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Exile's Song by Marion Zimmer Bradley
Published by Daw Books
Reviewed by Leigh Kimmel
Exile's Song is billed as "the long-awaited sequel to The Heritage of Hastur and Sharra's Exile. However it has a totally different feel from either of those books. While those two were written in a double POV, alternating chapters from Lew Alton's journal and chapters of third-person narrative from Regis Hastur's POV, this book is entirely from the POV of Lew's daughter Margaret.
After having grown up in a decidedly dysfunctional family (Lew and Dio did not live happily ever after), she went to University over her father's objections and became an Imperial Scholar, specializing in musicology. When her field work brings her to Darkover, she only intended to be there a few weeks and then go back to the comfortable scholarly environment of University.
However events drag her into the world of her birth far more firmly than she'd ever intended, and her father's keeping her deliberately in ignorance makes matters even worse. By the time she realizes that she has to face the reality of her heritage, she is at the center of a complex network of perils.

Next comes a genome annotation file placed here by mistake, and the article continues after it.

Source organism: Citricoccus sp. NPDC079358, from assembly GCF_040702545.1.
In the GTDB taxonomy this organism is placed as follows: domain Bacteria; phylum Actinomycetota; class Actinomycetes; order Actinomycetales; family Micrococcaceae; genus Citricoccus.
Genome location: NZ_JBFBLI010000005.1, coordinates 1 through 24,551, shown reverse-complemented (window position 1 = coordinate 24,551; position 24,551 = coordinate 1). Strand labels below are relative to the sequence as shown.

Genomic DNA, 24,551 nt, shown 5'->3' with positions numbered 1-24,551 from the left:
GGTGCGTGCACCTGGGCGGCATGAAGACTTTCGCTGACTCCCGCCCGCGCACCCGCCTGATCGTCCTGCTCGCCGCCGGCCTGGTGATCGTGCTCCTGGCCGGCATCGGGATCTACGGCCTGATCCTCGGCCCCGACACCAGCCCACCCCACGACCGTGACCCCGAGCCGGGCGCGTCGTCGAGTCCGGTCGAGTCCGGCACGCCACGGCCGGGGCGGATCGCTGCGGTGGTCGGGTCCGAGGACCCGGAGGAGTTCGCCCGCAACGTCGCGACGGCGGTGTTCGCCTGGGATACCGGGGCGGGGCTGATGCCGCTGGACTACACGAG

However I feel that MZB wound everything up just a little too tidily at the end with Lew coming back home to Darkover and Margaret marrying the youngest son of one of the rival claimants of the Alton Domain. Yet at the same time she left other threads dangling.For instance she never did resolve what happened to the boy Domenic after he was taken to Arilinn Tower for healing -- was the Tower Circle able to regenerate his damaged spinal cord, or will he have a brief existance as a quadripelegic and then die? Also MZB seems to be opening the possibility for future continuations of the series with Margaret's prophecy about Ariel Alar's unborn daughter.
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Review posted May 19, 1999
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